Labour has proposed completely banning foie gras and ending the badger cull as part of its strategy for improving animal welfare in the UK.
The party’s 50-point animal welfare draft policy also sets out plans to strengthen the Hunting Act to prevent illegal fox hunting, and enshrine the principle that animals are sentient in law.
The plans, backed by conservation charity WWF, will be seen as an attempt to wrestle back political ground after the Conservative government announced a series of animal-friendly policies.
The proposals also include exploring the potential for elderly and disabled people who move into care homes to keep their pets.
Other measures proposed by Labour include mandatory labelling of domestic and imported meat including country of origin and production and slaughter methods, as it seeks to set out its position as the "party of animal welfare".
Under the plans, landlords would be consulted on giving tenants a default right to own pets unless there is evidence they are causing a nuisance, while motorists would be required to report accidents where an animal has been injured.
Third-party sales of puppies would be banned and a "blue belt" would be introduced to protect and enhance the marine environment around the UK and its Overseas Territories.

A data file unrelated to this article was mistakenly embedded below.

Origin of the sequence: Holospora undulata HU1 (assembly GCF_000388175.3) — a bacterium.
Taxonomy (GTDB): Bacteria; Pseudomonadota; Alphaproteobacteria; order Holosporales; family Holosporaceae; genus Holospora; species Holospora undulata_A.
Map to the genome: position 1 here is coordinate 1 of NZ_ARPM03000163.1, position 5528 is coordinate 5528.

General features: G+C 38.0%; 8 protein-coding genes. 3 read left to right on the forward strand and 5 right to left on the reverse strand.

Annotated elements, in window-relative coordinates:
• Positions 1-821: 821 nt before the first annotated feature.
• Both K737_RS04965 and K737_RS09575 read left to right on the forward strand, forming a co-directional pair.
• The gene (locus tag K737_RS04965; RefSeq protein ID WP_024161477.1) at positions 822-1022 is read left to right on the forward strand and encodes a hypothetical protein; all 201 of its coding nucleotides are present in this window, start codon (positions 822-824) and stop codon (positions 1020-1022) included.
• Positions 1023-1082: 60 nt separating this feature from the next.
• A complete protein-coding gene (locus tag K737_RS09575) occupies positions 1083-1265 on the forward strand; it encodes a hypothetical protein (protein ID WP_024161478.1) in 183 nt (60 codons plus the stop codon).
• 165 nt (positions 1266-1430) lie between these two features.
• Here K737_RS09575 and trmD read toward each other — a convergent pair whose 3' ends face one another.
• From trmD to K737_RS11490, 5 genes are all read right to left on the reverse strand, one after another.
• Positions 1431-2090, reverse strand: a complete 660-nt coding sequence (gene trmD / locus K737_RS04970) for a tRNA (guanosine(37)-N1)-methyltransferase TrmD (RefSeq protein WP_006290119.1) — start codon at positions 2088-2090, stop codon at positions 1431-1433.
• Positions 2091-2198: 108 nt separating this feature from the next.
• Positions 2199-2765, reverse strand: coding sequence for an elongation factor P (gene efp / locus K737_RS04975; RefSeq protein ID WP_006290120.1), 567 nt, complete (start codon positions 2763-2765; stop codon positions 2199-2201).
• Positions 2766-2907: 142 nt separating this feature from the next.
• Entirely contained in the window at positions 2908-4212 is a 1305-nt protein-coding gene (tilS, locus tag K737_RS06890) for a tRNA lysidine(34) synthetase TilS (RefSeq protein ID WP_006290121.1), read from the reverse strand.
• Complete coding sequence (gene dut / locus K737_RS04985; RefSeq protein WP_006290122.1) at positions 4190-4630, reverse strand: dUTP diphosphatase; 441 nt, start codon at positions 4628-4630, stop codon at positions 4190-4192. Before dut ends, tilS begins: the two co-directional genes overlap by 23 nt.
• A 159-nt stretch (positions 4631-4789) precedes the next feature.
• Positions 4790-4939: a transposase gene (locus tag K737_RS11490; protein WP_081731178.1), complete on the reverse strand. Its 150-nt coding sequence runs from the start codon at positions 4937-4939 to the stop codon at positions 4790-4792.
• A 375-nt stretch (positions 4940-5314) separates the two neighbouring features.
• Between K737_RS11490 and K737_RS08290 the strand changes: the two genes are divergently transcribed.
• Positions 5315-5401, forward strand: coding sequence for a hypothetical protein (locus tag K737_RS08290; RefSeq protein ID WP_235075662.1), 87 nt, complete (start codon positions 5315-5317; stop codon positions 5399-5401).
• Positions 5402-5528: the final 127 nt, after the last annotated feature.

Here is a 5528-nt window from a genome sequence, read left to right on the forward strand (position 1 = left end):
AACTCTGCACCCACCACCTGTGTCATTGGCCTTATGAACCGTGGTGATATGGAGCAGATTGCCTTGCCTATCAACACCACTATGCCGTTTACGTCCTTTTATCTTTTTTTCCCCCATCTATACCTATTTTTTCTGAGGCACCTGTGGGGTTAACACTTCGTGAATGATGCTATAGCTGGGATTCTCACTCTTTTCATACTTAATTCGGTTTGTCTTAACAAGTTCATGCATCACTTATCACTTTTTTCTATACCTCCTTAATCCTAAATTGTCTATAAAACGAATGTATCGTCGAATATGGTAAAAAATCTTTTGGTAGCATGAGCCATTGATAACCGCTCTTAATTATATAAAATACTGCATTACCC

Foie gras, a liver pate made by force-feeding ducks or geese, is already illegal to produce in the UK but Labour wants to ban all imports too.
Shadow environment secretary Sue Hayman said: "From bringing in the ban on fox hunting to tightening the rules on the transport of live animals, Labour has always been consistent in our leadership on matters of animal welfare.
"Today we're making proposals for real, long-term progress.
"Our vision is one where no animal is made to suffer unnecessary pain and we continue to drive up standards and practice in line with the most recent advances and understanding."
She said: "With new trade deals on the horizon and the UK no longer subject to EU-wide rules on animal welfare, we want to ensure there is a comprehensive legislative agenda in place so that the UK becomes a world leader on animal rights."
The proposals have been backed by the League Against Cruel Sports, conservation charity WWF And Compassion in World Farming.
Conservative MP Steve Double said: "Labour are belatedly playing catch-up with the huge progress made by this Government on animal welfare.
"However, Labour wouldn't even be able to deliver some of these promises because they want to keep following EU rules after Brexit.
"From introducing mandatory CCTV into slaughterhouses to increasing the maximum sentence for animal cruelty 10-fold, the Conservatives will continue taking the action needed to ensure animals receive the proper protection they deserve."